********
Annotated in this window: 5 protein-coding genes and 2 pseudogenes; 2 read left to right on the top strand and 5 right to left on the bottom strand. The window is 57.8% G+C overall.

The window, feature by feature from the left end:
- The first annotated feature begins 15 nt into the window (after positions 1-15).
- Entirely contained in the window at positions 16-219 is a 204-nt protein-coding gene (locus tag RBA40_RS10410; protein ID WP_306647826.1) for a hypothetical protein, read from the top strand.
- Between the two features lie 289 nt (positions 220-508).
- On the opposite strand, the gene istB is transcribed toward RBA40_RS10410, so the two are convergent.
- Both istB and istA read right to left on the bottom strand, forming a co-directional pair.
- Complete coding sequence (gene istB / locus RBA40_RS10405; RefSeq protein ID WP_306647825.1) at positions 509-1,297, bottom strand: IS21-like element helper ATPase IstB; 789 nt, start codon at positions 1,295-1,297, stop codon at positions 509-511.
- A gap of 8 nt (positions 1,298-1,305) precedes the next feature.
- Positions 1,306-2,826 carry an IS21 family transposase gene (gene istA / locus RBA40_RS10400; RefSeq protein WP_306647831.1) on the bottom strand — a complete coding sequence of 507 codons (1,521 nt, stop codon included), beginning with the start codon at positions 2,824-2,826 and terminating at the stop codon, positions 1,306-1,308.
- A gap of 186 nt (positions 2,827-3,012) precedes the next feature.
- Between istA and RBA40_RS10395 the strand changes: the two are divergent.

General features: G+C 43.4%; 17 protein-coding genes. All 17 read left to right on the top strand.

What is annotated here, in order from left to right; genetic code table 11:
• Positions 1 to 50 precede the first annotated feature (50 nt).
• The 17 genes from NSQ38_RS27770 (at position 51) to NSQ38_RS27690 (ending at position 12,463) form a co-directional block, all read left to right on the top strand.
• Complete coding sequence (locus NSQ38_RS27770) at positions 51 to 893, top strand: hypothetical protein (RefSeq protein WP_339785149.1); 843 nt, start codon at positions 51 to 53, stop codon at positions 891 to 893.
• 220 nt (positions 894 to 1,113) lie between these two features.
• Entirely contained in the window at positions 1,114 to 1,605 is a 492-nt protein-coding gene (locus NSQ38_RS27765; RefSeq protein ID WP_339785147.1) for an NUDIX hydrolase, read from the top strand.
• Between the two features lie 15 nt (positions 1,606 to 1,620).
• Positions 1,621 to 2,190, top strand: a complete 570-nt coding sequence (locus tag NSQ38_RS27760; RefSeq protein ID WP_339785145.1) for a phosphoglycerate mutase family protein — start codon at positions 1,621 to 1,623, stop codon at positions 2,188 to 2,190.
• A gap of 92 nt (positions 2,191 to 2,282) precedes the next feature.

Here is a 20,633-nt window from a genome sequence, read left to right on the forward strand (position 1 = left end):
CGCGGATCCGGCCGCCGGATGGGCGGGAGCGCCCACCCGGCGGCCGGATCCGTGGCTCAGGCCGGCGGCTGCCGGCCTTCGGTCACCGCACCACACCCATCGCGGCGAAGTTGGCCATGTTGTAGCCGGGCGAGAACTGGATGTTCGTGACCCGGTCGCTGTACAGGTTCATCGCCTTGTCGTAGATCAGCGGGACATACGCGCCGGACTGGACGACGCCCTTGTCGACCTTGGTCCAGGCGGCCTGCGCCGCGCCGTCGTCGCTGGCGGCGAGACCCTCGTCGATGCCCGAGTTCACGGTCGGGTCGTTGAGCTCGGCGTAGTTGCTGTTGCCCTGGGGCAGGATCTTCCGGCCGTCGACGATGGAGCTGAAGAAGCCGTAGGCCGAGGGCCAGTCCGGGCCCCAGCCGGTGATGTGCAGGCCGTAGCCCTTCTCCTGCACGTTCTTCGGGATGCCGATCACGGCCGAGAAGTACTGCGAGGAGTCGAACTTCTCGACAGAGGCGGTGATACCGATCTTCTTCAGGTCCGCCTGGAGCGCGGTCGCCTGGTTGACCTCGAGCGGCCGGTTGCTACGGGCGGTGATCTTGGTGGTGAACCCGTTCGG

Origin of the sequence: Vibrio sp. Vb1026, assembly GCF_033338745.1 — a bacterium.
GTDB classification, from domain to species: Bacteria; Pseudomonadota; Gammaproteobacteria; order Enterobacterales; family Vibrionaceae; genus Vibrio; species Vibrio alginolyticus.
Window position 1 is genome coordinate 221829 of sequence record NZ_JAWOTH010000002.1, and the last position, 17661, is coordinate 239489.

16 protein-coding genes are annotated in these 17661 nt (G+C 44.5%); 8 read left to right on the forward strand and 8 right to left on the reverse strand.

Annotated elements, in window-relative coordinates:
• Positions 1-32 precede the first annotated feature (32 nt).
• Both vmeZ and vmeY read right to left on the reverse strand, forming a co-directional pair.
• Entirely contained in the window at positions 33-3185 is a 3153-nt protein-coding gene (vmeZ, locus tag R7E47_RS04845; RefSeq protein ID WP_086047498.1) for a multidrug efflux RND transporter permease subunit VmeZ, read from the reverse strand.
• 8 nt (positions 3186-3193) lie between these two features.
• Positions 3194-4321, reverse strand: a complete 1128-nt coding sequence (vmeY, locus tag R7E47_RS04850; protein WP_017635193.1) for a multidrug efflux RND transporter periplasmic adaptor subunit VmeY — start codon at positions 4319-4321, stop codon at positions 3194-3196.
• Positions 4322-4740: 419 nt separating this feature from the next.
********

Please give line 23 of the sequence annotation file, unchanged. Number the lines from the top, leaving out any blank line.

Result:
Here is a 20,633-nt window from a genome sequence, read left to right on the forward strand (position 1 = left end):